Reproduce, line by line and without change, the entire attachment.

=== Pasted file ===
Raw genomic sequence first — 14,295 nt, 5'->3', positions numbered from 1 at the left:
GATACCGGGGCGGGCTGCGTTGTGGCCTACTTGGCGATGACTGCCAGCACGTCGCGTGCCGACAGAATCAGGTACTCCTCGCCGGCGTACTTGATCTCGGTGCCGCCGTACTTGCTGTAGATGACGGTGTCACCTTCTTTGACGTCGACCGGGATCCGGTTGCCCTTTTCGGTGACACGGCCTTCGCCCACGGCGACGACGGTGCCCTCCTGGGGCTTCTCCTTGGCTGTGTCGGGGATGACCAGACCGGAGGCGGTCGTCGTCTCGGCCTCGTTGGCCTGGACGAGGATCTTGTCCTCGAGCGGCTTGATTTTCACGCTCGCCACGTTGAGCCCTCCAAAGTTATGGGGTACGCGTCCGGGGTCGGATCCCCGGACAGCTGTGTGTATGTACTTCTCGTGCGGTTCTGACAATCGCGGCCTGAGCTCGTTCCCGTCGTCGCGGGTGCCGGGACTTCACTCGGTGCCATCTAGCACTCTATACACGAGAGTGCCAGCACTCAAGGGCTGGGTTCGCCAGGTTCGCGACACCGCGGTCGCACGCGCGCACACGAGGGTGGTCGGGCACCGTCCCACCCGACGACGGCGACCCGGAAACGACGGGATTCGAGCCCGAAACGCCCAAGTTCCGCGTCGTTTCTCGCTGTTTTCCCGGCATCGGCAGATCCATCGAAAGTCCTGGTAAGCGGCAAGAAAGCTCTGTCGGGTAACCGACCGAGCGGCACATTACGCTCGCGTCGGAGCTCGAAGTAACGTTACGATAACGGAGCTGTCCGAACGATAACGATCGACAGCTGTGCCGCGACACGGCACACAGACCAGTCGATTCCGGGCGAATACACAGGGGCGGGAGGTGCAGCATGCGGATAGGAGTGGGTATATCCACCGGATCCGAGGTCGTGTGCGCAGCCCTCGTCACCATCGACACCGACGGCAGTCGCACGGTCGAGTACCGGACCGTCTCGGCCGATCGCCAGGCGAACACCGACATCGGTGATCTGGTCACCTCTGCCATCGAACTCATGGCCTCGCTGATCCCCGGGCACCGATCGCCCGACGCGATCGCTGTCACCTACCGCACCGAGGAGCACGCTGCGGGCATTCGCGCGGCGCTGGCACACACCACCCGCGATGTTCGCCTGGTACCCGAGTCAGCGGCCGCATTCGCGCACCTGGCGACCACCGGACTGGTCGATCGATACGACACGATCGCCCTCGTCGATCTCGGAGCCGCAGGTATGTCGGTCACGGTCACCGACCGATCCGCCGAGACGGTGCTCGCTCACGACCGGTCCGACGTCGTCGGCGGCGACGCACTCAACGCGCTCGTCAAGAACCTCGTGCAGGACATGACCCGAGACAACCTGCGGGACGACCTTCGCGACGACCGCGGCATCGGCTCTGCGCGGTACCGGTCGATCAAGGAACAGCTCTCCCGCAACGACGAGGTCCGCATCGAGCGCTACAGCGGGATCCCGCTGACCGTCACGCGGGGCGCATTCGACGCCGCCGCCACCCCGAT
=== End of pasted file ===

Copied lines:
Raw genomic sequence first — 14,295 nt, 5'->3', positions numbered from 1 at the left:
GATACCGGGGCGGGCTGCGTTGTGGCCTACTTGGCGATGACTGCCAGCACGTCGCGTGCCGACAGAATCAGGTACTCCTCGCCGGCGTACTTGATCTCGGTGCCGCCGTACTTGCTGTAGATGACGGTGTCACCTTCTTTGACGTCGACCGGGATCCGGTTGCCCTTTTCGGTGACACGGCCTTCGCCCACGGCGACGACGGTGCCCTCCTGGGGCTTCTCCTTGGCTGTGTCGGGGATGACCAGACCGGAGGCGGTCGTCGTCTCGGCCTCGTTGGCCTGGACGAGGATCTTGTCCTCGAGCGGCTTGATTTTCACGCTCGCCACGTTGAGCCCTCCAAAGTTATGGGGTACGCGTCCGGGGTCGGATCCCCGGACAGCTGTGTGTATGTACTTCTCGTGCGGTTCTGACAATCGCGGCCTGAGCTCGTTCCCGTCGTCGCGGGTGCCGGGACTTCACTCGGTGCCATCTAGCACTCTATACACGAGAGTGCCAGCACTCAAGGGCTGGGTTCGCCAGGTTCGCGACACCGCGGTCGCACGCGCGCACACGAGGGTGGTCGGGCACCGTCCCACCCGACGACGGCGACCCGGAAACGACGGGATTCGAGCCCGAAACGCCCAAGTTCCGCGTCGTTTCTCGCTGTTTTCCCGGCATCGGCAGATCCATCGAAAGTCCTGGTAAGCGGCAAGAAAGCTCTGTCGGGTAACCGACCGAGCGGCACATTACGCTCGCGTCGGAGCTCGAAGTAACGTTACGATAACGGAGCTGTCCGAACGATAACGATCGACAGCTGTGCCGCGACACGGCACACAGACCAGTCGATTCCGGGCGAATACACAGGGGCGGGAGGTGCAGCATGCGGATAGGAGTGGGTATATCCACCGGATCCGAGGTCGTGTGCGCAGCCCTCGTCACCATCGACACCGACGGCAGTCGCACGGTCGAGTACCGGACCGTCTCGGCCGATCGCCAGGCGAACACCGACATCGGTGATCTGGTCACCTCTGCCATCGAACTCATGGCCTCGCTGATCCCCGGGCACCGATCGCCCGACGCGATCGCTGTCACCTACCGCACCGAGGAGCACGCTGCGGGCATTCGCGCGGCGCTGGCACACACCACCCGCGATGTTCGCCTGGTACCCGAGTCAGCGGCCGCATTCGCGCACCTGGCGACCACCGGACTGGTCGATCGATACGACACGATCGCCCTCGTCGATCTCGGAGCCGCAGGTATGTCGGTCACGGTCACCGACCGATCCGCCGAGACGGTGCTCGCTCACGACCGGTCCGACGTCGTCGGCGGCGACGCACTCAACGCGCTCGTCAAGAACCTCGTGCAGGACATGACCCGAGACAACCTGCGGGACGACCTTCGCGACGACCGCGGCATCGGCTCTGCGCGGTACCGGTCGATCAAGGAACAGCTCTCCCGCAACGACGAGGTCCGCATCGAGCGCTACAGCGGGATCCCGCTGACCGTCACGCGGGGCGCATTCGACGCCGCCGCCACCCCGAT